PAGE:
These trends play off one another nicely – as social media (and associated tools) are quite effective in blending online and offline event experiences.  I love Michelle’s closing line:

“Social gaming in the event industry could be the spark that ignites a new generation of trade show attendees.”

Love it.

Here’s the full link to the article: http://www.tsnn.com/blog/?p=2692

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2009 Year In Review: Virtual Events

December 24, 2009

2009 was a landmark year for the virtual events industry – early adopters expanded their virtual event initiatives and leveraged the technology in innovative ways.  Many industries (and associated corporations) entered the mix, producing their first ever virtual event in 2009.  Despite the economy (or perhaps aided by the downturn), virtual event platform providers enjoyed healthy growth in client demand, event volume and revenue.  The platform market expanded beyond the U.S., with the emergence of new platforms in Europe and New Zealand.  We even had the industry’s first ever face-to-face event, the Virtual Edge Summit (U.S. – Santa Clara, CA).

To get a better sense of how 2009 unfolded, I reviewed the past 12 months of postings on this blog and sought to categorize the trends and patterns.

Source: flickr (User: Linzi's Cakes)

Assorted Shapes and Sizes

In the early days, the industry was all about virtual tradeshows.  During 2007-2008, new event types were spawned – and in 2009, we saw many more instances of non-tradeshow events: virtual job fairs, virtual sales meetings, virtual partner summits.  In addition, we saw innovative concepts applied in hybrid events – where event planners staged concurrent physical and virtual events.  I wrote about learnings and observations from Cisco Live and Networkers Virtual, in which virtual and physical blended together.  In 2010, I expect to see many more hybrid events, with event planners leveraging creative ways to tie virtual together with physical.  In fact, I believe 2010 will be The Year of The Hybrid Event.

In addition to the assorted event types – we’re starting to see the use of virtual event technology to support ongoing business communities.  The community concept makes a lot of sense in conjunction with physical or virtual events – instead of “going dark” between live event dates, event planners can leverage the “platform” to keep the community interaction and dialog going – where the events serve as “momentum points” to drive continued activity within the online business community.  I brainstormed about tactics that could be applied to sustain virtual business community loyalty.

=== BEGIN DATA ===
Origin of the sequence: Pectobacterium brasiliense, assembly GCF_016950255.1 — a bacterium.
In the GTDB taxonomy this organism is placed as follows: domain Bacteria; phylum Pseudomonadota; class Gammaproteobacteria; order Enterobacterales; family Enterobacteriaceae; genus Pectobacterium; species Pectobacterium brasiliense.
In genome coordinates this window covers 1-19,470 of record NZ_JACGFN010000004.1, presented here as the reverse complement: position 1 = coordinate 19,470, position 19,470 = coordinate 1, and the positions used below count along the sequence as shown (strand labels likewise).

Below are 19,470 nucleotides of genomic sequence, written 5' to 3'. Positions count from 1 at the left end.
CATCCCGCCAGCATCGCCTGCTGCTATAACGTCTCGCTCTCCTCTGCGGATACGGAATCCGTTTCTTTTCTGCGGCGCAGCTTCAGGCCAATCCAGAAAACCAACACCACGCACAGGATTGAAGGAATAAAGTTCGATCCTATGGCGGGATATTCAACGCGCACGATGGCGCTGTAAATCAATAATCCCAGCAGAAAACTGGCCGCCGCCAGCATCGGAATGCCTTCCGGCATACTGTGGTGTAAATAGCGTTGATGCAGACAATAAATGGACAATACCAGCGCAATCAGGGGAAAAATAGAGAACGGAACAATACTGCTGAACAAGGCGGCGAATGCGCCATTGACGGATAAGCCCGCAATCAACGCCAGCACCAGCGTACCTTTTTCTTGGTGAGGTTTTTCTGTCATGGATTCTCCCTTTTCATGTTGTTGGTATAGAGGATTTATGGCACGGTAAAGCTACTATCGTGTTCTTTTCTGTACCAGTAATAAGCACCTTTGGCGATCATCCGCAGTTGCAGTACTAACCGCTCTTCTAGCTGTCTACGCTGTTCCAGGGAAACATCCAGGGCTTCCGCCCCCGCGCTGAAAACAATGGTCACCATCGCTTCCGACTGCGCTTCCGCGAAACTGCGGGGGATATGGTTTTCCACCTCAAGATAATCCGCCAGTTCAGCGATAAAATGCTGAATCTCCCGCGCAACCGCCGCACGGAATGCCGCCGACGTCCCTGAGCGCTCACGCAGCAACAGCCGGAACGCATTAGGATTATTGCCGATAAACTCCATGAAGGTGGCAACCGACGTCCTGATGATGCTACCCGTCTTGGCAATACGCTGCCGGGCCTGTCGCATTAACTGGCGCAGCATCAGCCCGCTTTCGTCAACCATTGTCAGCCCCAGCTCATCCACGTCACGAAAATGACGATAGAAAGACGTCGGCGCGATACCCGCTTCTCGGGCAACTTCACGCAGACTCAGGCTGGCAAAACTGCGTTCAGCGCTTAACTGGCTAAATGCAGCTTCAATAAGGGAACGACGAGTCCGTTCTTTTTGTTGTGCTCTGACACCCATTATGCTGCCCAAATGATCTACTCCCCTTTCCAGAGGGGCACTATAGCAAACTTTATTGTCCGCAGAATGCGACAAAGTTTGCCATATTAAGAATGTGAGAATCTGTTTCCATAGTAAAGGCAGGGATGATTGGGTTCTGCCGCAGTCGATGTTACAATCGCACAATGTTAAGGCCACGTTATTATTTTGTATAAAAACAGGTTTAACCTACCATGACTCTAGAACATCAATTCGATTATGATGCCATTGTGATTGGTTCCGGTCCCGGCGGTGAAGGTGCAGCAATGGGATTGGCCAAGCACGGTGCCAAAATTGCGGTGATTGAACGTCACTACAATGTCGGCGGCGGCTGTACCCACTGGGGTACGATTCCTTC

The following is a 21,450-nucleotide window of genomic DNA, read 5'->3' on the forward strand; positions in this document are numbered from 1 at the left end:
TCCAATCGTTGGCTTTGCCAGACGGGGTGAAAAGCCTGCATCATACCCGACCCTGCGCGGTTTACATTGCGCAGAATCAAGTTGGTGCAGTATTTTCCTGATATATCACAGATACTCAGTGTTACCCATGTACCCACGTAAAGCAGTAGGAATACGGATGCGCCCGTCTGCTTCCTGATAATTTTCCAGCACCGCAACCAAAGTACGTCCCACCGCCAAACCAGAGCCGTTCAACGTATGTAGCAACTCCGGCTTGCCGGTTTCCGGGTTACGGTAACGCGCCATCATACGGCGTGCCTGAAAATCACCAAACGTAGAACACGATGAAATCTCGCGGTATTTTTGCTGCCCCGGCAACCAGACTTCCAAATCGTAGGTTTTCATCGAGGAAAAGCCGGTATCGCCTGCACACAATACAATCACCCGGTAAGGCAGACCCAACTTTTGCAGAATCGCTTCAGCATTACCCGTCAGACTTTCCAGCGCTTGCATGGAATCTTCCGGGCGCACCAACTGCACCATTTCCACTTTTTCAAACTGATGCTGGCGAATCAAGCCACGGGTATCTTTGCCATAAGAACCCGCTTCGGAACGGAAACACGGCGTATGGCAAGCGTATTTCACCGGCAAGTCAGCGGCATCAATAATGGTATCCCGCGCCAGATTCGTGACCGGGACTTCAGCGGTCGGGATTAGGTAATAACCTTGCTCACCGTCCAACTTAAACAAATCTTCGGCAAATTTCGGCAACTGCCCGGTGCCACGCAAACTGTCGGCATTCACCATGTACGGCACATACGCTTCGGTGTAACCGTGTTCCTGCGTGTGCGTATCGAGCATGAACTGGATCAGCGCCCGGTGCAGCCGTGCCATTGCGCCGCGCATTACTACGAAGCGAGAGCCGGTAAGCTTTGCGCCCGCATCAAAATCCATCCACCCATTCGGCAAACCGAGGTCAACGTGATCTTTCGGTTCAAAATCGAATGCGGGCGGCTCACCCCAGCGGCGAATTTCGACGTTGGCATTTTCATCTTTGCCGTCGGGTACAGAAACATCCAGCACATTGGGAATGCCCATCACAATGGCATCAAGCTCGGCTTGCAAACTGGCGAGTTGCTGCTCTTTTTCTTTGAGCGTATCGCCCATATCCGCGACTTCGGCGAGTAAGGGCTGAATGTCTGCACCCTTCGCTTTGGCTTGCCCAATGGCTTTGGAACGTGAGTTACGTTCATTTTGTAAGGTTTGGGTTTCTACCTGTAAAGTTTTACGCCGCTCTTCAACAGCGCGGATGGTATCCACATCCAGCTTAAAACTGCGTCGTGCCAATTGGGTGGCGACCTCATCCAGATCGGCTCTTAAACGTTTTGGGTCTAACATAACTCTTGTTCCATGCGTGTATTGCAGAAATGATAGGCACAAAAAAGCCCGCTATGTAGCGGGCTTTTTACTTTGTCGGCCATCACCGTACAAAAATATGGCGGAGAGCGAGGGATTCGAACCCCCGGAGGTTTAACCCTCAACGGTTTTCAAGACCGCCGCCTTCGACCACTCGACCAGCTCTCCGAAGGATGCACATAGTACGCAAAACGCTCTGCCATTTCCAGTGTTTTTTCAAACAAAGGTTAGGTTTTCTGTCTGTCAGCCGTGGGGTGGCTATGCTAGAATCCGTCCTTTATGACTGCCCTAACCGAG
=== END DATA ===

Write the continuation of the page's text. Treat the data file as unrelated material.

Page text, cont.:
Social Media and Twitter

With all due respect to Facebook and other services, I believe 2009 was The Year of Twitter.  There are many ways in which Twitter can be leveraged for virtual events – here are a few ideas that I blogged about:

  1. Leverage Twitter for Virtual Tradeshow Outreach
  2. How to Promote Your Virtual Event on Twitter
  3. Leverage Twitter Lists for your Physical or Virtual Event

Virtual event platforms have integrated with Twitter and other social networks – in 2010, I see the breadth and depth of integration expanding.  The expansion will be fueled both by interest (from the virtual event platforms and from clients) as well as richer interfaces (APIs) from the social network sites.  For instance, LinkedIn recently announced an open API for their platform.

In parallel to virtual events, 2009 was a watershed year for social gaming (e.g. Zynga, Playdom and other sites).  In 2010, we’ll see virtual event platforms leverage gaming for a mix of fun and business use.  I wrote about the reasons that virtual events should incorporate gaming.  Lastly, I believe the tried and true webinar needs to become more social – webinars need to encourage and support more participation from the audience.

The market extends beyond the U.S.

In 2009, virtual events platform vendors emerged globally – in order of appearance in this blog:

  1. ExpoNZ – New Zealand
  2. IMASTE – Spain
  3. Ubivent – Germany

I expect to see a few more virtual event platforms emerge in Europe in 2010 – Asia Pac is sure to see local entrants as well.

Virtual Event Best Practices

I wrote a lot about virtual event best practices in the past 12 months. Here’s a selection of the more popular postings:

  1. Virtual Event Best Practices
  2. How to Market your Virtual Event
  3. Best Practices for Virtual Tradeshow Exhibitors
  4. Lead Follow-Up for Virtual Events
  5. Assemble the Right Team for your Virtual Event
  6. Increase Your Virtual Event ROI
  7. Think Outside the Inbox for Virtual Event Promotion
  8. How to Run a Virtual Event Command Center

Happy Holidays to all.  2009 was a great year for virtual events.  And I have news for you – 2010 will be even better!